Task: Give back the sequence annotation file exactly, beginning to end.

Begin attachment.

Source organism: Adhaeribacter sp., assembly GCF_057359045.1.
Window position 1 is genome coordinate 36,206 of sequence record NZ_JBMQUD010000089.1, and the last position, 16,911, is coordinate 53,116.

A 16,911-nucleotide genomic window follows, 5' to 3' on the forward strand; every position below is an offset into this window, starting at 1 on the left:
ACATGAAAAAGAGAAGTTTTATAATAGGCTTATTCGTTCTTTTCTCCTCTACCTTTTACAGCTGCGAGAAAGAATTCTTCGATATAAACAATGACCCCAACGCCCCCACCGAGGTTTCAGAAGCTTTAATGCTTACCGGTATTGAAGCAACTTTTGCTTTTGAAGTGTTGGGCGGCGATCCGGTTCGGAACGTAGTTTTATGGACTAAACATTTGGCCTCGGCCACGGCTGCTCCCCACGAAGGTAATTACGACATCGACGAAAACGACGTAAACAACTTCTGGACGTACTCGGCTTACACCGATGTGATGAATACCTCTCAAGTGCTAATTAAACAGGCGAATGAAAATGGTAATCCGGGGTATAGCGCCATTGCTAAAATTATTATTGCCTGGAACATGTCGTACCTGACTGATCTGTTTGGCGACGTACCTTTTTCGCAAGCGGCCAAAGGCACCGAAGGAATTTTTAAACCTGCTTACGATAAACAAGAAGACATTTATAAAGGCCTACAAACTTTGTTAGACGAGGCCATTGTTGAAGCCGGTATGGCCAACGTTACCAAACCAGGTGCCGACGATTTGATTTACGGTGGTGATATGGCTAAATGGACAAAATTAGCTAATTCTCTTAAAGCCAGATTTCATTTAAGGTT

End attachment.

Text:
Source organism: Adhaeribacter sp., assembly GCF_057359045.1.
Window position 1 is genome coordinate 36,206 of sequence record NZ_JBMQUD010000089.1, and the last position, 16,911, is coordinate 53,116.

A 16,911-nucleotide genomic window follows, 5' to 3' on the forward strand; every position below is an offset into this window, starting at 1 on the left:
ACATGAAAAAGAGAAGTTTTATAATAGGCTTATTCGTTCTTTTCTCCTCTACCTTTTACAGCTGCGAGAAAGAATTCTTCGATATAAACAATGACCCCAACGCCCCCACCGAGGTTTCAGAAGCTTTAATGCTTACCGGTATTGAAGCAACTTTTGCTTTTGAAGTGTTGGGCGGCGATCCGGTTCGGAACGTAGTTTTATGGACTAAACATTTGGCCTCGGCCACGGCTGCTCCCCACGAAGGTAATTACGACATCGACGAAAACGACGTAAACAACTTCTGGACGTACTCGGCTTACACCGATGTGATGAATACCTCTCAAGTGCTAATTAAACAGGCGAATGAAAATGGTAATCCGGGGTATAGCGCCATTGCTAAAATTATTATTGCCTGGAACATGTCGTACCTGACTGATCTGTTTGGCGACGTACCTTTTTCGCAAGCGGCCAAAGGCACCGAAGGAATTTTTAAACCTGCTTACGATAAACAAGAAGACATTTATAAAGGCCTACAAACTTTGTTAGACGAGGCCATTGTTGAAGCCGGTATGGCCAACGTTACCAAACCAGGTGCCGACGATTTGATTTACGGTGGTGATATGGCTAAATGGACAAAATTAGCTAATTCTCTTAAAGCCAGATTTCATTTAAGGTT